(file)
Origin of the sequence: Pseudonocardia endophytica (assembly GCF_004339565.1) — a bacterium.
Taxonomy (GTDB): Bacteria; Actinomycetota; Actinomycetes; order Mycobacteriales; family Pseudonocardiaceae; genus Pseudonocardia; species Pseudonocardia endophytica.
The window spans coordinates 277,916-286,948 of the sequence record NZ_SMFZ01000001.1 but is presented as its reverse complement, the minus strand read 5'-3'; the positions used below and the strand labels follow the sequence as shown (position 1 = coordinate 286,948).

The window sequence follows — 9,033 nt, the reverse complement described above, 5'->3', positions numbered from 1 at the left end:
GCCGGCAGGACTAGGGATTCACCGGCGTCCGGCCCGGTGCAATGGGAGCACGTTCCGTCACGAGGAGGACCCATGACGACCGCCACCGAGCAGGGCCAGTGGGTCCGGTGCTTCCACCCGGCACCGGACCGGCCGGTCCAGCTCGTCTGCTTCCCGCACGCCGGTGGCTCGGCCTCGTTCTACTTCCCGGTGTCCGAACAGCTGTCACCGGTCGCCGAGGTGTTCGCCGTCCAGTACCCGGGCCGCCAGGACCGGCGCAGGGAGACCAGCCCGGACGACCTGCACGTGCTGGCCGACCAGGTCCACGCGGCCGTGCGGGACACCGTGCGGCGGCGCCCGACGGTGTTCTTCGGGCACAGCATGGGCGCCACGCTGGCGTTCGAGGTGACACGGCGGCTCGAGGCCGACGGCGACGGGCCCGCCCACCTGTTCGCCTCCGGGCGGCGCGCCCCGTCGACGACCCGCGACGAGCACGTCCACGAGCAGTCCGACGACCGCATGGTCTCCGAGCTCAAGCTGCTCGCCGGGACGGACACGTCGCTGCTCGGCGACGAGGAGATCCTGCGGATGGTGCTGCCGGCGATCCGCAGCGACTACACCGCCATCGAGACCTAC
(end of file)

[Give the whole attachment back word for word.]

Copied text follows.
Origin of the sequence: Pseudonocardia endophytica (assembly GCF_004339565.1) — a bacterium.
Taxonomy (GTDB): Bacteria; Actinomycetota; Actinomycetes; order Mycobacteriales; family Pseudonocardiaceae; genus Pseudonocardia; species Pseudonocardia endophytica.
The window spans coordinates 277,916-286,948 of the sequence record NZ_SMFZ01000001.1 but is presented as its reverse complement, the minus strand read 5'-3'; the positions used below and the strand labels follow the sequence as shown (position 1 = coordinate 286,948).

The window sequence follows — 9,033 nt, the reverse complement described above, 5'->3', positions numbered from 1 at the left end:
GCCGGCAGGACTAGGGATTCACCGGCGTCCGGCCCGGTGCAATGGGAGCACGTTCCGTCACGAGGAGGACCCATGACGACCGCCACCGAGCAGGGCCAGTGGGTCCGGTGCTTCCACCCGGCACCGGACCGGCCGGTCCAGCTCGTCTGCTTCCCGCACGCCGGTGGCTCGGCCTCGTTCTACTTCCCGGTGTCCGAACAGCTGTCACCGGTCGCCGAGGTGTTCGCCGTCCAGTACCCGGGCCGCCAGGACCGGCGCAGGGAGACCAGCCCGGACGACCTGCACGTGCTGGCCGACCAGGTCCACGCGGCCGTGCGGGACACCGTGCGGCGGCGCCCGACGGTGTTCTTCGGGCACAGCATGGGCGCCACGCTGGCGTTCGAGGTGACACGGCGGCTCGAGGCCGACGGCGACGGGCCCGCCCACCTGTTCGCCTCCGGGCGGCGCGCCCCGTCGACGACCCGCGACGAGCACGTCCACGAGCAGTCCGACGACCGCATGGTCTCCGAGCTCAAGCTGCTCGCCGGGACGGACACGTCGCTGCTCGGCGACGAGGAGATCCTGCGGATGGTGCTGCCGGCGATCCGCAGCGACTACACCGCCATCGAGACCTAC